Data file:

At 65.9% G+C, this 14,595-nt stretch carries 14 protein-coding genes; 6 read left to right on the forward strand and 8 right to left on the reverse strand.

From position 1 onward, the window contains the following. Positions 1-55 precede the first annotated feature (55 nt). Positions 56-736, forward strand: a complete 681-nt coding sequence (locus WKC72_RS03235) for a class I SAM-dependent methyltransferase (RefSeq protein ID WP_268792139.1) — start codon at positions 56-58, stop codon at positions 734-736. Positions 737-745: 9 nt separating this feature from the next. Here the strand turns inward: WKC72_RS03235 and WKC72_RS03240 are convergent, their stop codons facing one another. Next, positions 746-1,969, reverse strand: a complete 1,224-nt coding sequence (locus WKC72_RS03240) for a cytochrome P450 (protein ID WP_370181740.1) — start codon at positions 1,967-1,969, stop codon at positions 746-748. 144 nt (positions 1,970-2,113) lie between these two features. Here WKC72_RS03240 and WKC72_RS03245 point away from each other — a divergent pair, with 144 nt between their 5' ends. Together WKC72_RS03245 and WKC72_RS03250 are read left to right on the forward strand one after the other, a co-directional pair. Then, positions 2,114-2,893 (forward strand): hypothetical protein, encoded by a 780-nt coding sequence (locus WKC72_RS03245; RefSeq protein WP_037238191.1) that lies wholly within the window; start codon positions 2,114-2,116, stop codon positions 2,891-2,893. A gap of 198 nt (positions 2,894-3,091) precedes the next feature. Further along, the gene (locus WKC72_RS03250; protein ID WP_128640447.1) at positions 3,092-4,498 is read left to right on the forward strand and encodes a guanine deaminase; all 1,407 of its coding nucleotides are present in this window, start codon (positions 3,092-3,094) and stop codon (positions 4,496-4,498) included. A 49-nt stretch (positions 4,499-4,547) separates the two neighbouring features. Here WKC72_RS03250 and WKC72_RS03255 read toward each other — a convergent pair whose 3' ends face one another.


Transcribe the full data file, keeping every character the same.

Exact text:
At 65.9% G+C, this 14,595-nt stretch carries 14 protein-coding genes; 6 read left to right on the forward strand and 8 right to left on the reverse strand.

From position 1 onward, the window contains the following. Positions 1-55 precede the first annotated feature (55 nt). Positions 56-736, forward strand: a complete 681-nt coding sequence (locus WKC72_RS03235) for a class I SAM-dependent methyltransferase (RefSeq protein ID WP_268792139.1) — start codon at positions 56-58, stop codon at positions 734-736. Positions 737-745: 9 nt separating this feature from the next. Here the strand turns inward: WKC72_RS03235 and WKC72_RS03240 are convergent, their stop codons facing one another. Next, positions 746-1,969, reverse strand: a complete 1,224-nt coding sequence (locus WKC72_RS03240) for a cytochrome P450 (protein ID WP_370181740.1) — start codon at positions 1,967-1,969, stop codon at positions 746-748. 144 nt (positions 1,970-2,113) lie between these two features. Here WKC72_RS03240 and WKC72_RS03245 point away from each other — a divergent pair, with 144 nt between their 5' ends. Together WKC72_RS03245 and WKC72_RS03250 are read left to right on the forward strand one after the other, a co-directional pair. Then, positions 2,114-2,893 (forward strand): hypothetical protein, encoded by a 780-nt coding sequence (locus WKC72_RS03245; RefSeq protein WP_037238191.1) that lies wholly within the window; start codon positions 2,114-2,116, stop codon positions 2,891-2,893. A gap of 198 nt (positions 2,894-3,091) precedes the next feature. Further along, the gene (locus WKC72_RS03250; protein ID WP_128640447.1) at positions 3,092-4,498 is read left to right on the forward strand and encodes a guanine deaminase; all 1,407 of its coding nucleotides are present in this window, start codon (positions 3,092-3,094) and stop codon (positions 4,496-4,498) included. A 49-nt stretch (positions 4,499-4,547) separates the two neighbouring features. Here WKC72_RS03250 and WKC72_RS03255 read toward each other — a convergent pair whose 3' ends face one another.